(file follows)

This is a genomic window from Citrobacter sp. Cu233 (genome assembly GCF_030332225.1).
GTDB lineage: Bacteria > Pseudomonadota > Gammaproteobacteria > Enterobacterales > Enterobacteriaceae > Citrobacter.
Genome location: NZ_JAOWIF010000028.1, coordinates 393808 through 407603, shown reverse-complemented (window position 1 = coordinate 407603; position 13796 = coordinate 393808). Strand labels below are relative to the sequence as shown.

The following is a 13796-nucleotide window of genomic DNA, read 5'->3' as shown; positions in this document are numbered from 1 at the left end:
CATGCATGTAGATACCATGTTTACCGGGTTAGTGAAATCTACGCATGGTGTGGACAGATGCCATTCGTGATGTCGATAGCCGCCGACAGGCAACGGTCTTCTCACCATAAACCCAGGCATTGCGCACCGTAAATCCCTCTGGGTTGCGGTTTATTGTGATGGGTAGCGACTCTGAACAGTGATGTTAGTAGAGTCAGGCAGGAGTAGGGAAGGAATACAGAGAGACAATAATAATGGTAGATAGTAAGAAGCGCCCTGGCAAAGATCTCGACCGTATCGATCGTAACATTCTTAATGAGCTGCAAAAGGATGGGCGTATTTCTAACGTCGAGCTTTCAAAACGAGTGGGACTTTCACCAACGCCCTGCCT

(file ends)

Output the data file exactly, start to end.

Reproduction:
This is a genomic window from Citrobacter sp. Cu233 (genome assembly GCF_030332225.1).
GTDB lineage: Bacteria > Pseudomonadota > Gammaproteobacteria > Enterobacterales > Enterobacteriaceae > Citrobacter.
Genome location: NZ_JAOWIF010000028.1, coordinates 393808 through 407603, shown reverse-complemented (window position 1 = coordinate 407603; position 13796 = coordinate 393808). Strand labels below are relative to the sequence as shown.

The following is a 13796-nucleotide window of genomic DNA, read 5'->3' as shown; positions in this document are numbered from 1 at the left end:
CATGCATGTAGATACCATGTTTACCGGGTTAGTGAAATCTACGCATGGTGTGGACAGATGCCATTCGTGATGTCGATAGCCGCCGACAGGCAACGGTCTTCTCACCATAAACCCAGGCATTGCGCACCGTAAATCCCTCTGGGTTGCGGTTTATTGTGATGGGTAGCGACTCTGAACAGTGATGTTAGTAGAGTCAGGCAGGAGTAGGGAAGGAATACAGAGAGACAATAATAATGGTAGATAGTAAGAAGCGCCCTGGCAAAGATCTCGACCGTATCGATCGTAACATTCTTAATGAGCTGCAAAAGGATGGGCGTATTTCTAACGTCGAGCTTTCAAAACGAGTGGGACTTTCACCAACGCCCTGCCT